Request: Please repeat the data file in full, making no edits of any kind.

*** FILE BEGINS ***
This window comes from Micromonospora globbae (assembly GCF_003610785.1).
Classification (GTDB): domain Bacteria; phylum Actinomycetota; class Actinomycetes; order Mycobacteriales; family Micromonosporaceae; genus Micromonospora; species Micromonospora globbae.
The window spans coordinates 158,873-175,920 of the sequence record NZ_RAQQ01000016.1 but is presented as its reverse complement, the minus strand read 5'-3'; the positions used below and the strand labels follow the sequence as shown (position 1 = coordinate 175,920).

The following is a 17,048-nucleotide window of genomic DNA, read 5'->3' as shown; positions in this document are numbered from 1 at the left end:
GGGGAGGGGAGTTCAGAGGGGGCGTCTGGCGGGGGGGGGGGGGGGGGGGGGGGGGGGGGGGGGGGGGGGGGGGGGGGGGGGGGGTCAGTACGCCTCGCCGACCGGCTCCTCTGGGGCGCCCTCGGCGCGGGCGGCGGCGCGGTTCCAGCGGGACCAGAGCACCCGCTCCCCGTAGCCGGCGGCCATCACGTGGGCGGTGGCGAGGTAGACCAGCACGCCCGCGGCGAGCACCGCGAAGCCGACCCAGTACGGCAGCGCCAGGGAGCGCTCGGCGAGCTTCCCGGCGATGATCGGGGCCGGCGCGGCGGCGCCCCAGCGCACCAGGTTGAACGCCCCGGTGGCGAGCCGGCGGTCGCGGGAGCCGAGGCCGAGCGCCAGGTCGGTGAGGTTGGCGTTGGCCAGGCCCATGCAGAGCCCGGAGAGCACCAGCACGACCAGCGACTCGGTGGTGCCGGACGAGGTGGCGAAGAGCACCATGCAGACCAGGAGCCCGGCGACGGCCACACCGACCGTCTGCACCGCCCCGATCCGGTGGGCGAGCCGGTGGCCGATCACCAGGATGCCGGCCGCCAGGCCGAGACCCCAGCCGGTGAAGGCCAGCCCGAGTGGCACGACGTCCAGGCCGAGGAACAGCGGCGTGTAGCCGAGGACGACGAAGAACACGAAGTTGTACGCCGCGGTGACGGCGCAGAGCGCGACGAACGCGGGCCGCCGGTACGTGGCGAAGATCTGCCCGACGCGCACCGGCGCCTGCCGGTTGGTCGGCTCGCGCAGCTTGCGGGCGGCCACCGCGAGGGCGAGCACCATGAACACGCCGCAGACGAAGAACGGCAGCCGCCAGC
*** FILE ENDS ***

This window comes from Micromonospora globbae (assembly GCF_003610785.1).
Classification (GTDB): domain Bacteria; phylum Actinomycetota; class Actinomycetes; order Mycobacteriales; family Micromonosporaceae; genus Micromonospora; species Micromonospora globbae.
The window spans coordinates 158,873-175,920 of the sequence record NZ_RAQQ01000016.1 but is presented as its reverse complement, the minus strand read 5'-3'; the positions used below and the strand labels follow the sequence as shown (position 1 = coordinate 175,920).

The following is a 17,048-nucleotide window of genomic DNA, read 5'->3' as shown; positions in this document are numbered from 1 at the left end:
GGGGAGGGGAGTTCAGAGGGGGCGTCTGGCGGGGGGGGGGGGGGGGGGGGGGGGGGGGGGGGGGGGGGGGGGGGGGGGGGGGGGTCAGTACGCCTCGCCGACCGGCTCCTCTGGGGCGCCCTCGGCGCGGGCGGCGGCGCGGTTCCAGCGGGACCAGAGCACCCGCTCCCCGTAGCCGGCGGCCATCACGTGGGCGGTGGCGAGGTAGACCAGCACGCCCGCGGCGAGCACCGCGAAGCCGACCCAGTACGGCAGCGCCAGGGAGCGCTCGGCGAGCTTCCCGGCGATGATCGGGGCCGGCGCGGCGGCGCCCCAGCGCACCAGGTTGAACGCCCCGGTGGCGAGCCGGCGGTCGCGGGAGCCGAGGCCGAGCGCCAGGTCGGTGAGGTTGGCGTTGGCCAGGCCCATGCAGAGCCCGGAGAGCACCAGCACGACCAGCGACTCGGTGGTGCCGGACGAGGTGGCGAAGAGCACCATGCAGACCAGGAGCCCGGCGACGGCCACACCGACCGTCTGCACCGCCCCGATCCGGTGGGCGAGCCGGTGGCCGATCACCAGGATGCCGGCCGCCAGGCCGAGACCCCAGCCGGTGAAGGCCAGCCCGAGTGGCACGACGTCCAGGCCGAGGAACAGCGGCGTGTAGCCGAGGACGACGAAGAACACGAAGTTGTACGCCGCGGTGACGGCGCAGAGCGCGACGAACGCGGGCCGCCGGTACGTGGCGAAGATCTGCCCGACGCGCACCGGCGCCTGCCGGTTGGTCGGCTCGCGCAGCTTGCGGGCGGCCACCGCGAGGGCGAGCACCATGAACACGCCGCAGACGAAGAACGGCAGCCGCCAGC